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It must be remembered that ether is highly inflammable, and
also exceedingly volatile, and great care should be taken that
no flame is in the neighbourhood of the liquid. It must on no
account be distilled over the bare flame, but always from the
water-bath, and then with a long well-cooled condenser. The
distillation of large quantities should be avoided as far as
possible. In such cases it is convenient to employ a distilling
flask of moderate size (250 c.c.), and to add, as the liquid distils,
a fresh supply of ether or ethereal liquid from a tap-funnel
inserted through the neck of the flask, which can be done
without interrupting the distillation.
Bthylene Bromide.   CH2Br. CH2Br.
Balard, Ann. Chim. Phys. 1826 (2), 32, 375 ; Erlenmeyer.
Bunte, Annalen, 1873, 168, 64.
25 grms. (30 c.c.) absolute alcohol.
150        (So c.c.) cone, sulphuric acid.
200         (65 c.c.) bromine (which must be measured
out in the fume-cupboard).
300  of a mixture of 100 grms. (124 c.c.) alcohol
and 200 grms. (108 c.c.) cone, sulphuric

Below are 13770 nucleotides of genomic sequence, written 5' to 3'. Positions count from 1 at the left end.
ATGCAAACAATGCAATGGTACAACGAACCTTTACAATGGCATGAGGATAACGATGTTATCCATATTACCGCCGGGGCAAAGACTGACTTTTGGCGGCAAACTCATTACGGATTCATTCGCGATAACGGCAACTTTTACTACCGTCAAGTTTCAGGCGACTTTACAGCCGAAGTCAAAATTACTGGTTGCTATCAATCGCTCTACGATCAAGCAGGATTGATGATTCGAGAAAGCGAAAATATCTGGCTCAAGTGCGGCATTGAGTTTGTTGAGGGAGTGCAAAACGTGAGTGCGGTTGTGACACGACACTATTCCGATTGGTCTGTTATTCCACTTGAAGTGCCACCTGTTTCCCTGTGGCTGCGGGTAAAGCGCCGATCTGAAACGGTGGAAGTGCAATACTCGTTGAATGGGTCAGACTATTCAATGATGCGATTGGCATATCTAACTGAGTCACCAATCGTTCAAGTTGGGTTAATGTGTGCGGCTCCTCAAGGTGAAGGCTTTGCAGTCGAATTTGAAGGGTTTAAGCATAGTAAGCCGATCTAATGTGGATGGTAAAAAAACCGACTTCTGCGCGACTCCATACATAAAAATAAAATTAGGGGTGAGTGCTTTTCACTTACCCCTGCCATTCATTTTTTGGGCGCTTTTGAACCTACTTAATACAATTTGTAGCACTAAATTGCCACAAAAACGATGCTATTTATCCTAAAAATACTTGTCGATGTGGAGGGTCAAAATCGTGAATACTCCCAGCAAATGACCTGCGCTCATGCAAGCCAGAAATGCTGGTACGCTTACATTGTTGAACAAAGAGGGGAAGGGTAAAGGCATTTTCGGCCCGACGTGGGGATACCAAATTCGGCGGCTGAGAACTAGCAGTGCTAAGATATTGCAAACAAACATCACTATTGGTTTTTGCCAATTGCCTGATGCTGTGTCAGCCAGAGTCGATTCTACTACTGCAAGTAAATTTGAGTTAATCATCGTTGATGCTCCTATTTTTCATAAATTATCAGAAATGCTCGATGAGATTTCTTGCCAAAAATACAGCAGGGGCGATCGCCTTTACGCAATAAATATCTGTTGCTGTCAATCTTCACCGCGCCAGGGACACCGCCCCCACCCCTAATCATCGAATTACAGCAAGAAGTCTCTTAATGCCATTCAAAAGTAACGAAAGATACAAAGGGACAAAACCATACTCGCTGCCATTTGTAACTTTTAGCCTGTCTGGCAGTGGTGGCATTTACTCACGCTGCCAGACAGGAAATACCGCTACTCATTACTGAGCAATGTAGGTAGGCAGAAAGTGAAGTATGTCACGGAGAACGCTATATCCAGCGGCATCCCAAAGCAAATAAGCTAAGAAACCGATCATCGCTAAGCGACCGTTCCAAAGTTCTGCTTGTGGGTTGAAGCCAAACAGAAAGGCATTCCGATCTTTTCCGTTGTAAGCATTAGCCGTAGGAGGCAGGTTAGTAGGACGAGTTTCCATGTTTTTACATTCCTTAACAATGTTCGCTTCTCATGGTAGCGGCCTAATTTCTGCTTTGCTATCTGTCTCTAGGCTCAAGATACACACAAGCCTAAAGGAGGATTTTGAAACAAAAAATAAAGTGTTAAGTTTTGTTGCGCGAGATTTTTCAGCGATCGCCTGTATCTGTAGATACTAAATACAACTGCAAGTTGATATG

Fit up an apparatus as shown in Fig. 50. It consists of a
round flask (2 litres), which is furnished with a double-bored
cork. A tap-funnel is inserted through one hole and a delivery
tube through the other, by which it is connected with two
wash-bottles with safety tubes. A useful form of wash-bottle is
that shown'in Fig. 50 and in section at a. Otherwise a three-
necked Woulff bottle will serve, with a long tube inserted through
the central neck. The wash-bottles are one-third filled with
caustic soda solution. The two ordinary wash-bottles standing
in the trough of water contain the bromine. The first contains
about 50 c.c. of bromine and i c.c. of water and the second about
15 c.c. of bromine and i c.c. of water. The latter is attached to
a wide U tube or cylinder containing pieces of soda-lime. If a
cylinder is used a layer of glass fragments or marbles should